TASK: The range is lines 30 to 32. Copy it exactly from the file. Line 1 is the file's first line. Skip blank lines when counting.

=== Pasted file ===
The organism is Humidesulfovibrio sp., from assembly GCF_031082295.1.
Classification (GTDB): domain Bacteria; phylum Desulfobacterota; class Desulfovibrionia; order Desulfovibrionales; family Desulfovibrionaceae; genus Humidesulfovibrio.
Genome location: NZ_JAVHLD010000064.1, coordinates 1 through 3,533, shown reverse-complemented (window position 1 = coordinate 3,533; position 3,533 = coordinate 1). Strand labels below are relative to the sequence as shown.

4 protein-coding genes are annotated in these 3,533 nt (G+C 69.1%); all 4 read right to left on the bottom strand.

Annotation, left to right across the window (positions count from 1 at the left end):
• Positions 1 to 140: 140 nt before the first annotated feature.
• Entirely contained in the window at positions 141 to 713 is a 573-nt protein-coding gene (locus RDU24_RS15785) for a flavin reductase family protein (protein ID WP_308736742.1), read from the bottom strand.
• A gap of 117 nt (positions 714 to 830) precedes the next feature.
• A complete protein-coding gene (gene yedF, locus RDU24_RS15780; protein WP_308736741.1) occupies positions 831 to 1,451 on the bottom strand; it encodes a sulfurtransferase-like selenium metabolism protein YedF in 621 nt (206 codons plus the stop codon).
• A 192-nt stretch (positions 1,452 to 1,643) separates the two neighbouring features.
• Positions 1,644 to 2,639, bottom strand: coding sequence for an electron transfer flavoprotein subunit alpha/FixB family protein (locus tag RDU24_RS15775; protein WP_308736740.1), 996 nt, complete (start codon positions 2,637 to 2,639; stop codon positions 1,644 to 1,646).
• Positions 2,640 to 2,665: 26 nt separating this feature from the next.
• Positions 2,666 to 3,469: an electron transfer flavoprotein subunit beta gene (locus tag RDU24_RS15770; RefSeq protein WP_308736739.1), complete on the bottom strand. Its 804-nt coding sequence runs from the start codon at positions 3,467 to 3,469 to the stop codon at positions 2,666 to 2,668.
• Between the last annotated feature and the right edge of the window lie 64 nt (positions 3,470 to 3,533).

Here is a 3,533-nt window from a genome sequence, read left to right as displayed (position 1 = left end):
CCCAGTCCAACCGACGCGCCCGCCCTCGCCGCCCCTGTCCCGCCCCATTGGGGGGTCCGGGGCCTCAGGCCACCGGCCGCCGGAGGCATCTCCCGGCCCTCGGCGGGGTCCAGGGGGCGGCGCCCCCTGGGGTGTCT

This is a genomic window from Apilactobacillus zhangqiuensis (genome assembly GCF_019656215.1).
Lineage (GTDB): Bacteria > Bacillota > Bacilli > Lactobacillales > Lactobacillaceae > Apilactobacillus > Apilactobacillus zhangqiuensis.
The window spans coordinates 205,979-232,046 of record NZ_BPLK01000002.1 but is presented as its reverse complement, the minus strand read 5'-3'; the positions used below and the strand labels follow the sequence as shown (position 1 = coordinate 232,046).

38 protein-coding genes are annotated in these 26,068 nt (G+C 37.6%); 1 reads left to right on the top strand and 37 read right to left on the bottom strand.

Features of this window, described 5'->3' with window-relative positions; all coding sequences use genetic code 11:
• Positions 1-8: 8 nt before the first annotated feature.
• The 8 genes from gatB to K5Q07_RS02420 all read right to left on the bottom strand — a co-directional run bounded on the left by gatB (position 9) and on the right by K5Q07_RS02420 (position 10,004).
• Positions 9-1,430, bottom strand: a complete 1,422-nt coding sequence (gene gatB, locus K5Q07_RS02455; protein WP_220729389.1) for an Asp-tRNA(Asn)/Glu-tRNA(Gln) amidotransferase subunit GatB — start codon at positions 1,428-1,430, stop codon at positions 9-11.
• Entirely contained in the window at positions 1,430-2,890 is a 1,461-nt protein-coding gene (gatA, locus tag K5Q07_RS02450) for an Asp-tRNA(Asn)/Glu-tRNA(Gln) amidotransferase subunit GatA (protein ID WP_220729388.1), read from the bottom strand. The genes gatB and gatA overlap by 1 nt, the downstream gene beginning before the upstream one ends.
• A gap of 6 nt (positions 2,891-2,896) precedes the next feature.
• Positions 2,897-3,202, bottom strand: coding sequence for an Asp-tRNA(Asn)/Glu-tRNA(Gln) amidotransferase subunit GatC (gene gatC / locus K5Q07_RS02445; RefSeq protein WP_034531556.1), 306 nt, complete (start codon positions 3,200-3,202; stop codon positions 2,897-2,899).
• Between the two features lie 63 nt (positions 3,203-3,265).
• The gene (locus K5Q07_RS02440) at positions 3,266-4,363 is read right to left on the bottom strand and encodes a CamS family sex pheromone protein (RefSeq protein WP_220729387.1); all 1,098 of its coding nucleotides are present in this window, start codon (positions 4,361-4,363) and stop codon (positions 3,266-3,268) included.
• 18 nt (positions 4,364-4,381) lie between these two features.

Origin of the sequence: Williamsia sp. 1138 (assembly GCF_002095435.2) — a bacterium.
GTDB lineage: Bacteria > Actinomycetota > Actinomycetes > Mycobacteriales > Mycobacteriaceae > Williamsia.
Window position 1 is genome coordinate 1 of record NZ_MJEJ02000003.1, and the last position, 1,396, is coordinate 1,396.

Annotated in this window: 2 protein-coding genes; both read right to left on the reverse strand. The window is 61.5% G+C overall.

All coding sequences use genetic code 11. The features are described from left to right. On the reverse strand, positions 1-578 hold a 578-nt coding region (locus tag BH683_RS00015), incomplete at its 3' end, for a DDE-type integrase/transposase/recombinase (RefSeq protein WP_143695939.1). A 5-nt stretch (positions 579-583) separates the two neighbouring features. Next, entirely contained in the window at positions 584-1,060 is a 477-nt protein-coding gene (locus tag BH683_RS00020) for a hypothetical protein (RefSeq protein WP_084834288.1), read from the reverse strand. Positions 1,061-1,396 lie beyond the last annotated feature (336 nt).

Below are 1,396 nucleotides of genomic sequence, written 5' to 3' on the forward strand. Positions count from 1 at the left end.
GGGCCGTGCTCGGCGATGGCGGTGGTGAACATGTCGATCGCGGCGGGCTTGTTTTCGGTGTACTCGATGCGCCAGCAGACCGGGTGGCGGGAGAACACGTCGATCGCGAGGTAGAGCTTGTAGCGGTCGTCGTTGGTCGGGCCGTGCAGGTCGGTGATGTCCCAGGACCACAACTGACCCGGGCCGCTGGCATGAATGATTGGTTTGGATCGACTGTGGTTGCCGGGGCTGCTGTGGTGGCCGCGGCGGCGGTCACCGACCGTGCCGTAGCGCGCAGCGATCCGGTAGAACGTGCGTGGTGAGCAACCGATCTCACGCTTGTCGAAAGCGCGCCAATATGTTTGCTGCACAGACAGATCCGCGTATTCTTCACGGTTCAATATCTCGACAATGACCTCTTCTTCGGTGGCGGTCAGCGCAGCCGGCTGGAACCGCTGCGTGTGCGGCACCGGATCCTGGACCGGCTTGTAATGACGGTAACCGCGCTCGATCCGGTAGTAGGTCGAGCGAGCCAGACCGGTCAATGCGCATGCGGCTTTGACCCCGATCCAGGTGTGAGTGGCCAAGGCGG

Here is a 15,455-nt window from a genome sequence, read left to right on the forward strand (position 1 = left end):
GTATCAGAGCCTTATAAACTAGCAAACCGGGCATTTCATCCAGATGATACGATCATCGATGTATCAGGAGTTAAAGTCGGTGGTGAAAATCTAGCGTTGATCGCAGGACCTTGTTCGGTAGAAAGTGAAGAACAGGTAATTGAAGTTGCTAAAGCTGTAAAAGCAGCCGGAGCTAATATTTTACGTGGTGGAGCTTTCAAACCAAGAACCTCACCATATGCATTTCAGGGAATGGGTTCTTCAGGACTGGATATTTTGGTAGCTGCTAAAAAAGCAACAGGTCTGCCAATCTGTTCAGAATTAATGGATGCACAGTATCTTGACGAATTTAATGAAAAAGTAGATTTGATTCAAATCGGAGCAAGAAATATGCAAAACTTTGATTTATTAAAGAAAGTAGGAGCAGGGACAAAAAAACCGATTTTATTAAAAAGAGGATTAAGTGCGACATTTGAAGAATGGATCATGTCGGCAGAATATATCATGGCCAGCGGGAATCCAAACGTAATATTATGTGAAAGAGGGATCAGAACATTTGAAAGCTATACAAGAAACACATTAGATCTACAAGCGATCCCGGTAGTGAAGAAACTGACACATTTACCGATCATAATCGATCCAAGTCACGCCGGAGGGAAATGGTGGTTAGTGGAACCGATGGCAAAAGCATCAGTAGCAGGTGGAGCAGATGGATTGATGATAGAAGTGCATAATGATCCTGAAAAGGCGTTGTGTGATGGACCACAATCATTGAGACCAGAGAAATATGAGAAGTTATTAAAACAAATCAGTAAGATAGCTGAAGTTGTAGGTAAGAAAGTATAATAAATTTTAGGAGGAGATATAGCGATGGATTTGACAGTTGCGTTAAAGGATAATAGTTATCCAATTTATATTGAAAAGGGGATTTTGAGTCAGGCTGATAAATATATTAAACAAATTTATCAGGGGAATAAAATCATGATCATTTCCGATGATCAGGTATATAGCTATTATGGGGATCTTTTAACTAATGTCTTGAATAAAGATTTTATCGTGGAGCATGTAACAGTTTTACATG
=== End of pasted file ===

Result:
• 18 nt (positions 4,364-4,381) lie between these two features.

Origin of the sequence: Williamsia sp. 1138 (assembly GCF_002095435.2) — a bacterium.
GTDB lineage: Bacteria > Actinomycetota > Actinomycetes > Mycobacteriales > Mycobacteriaceae > Williamsia.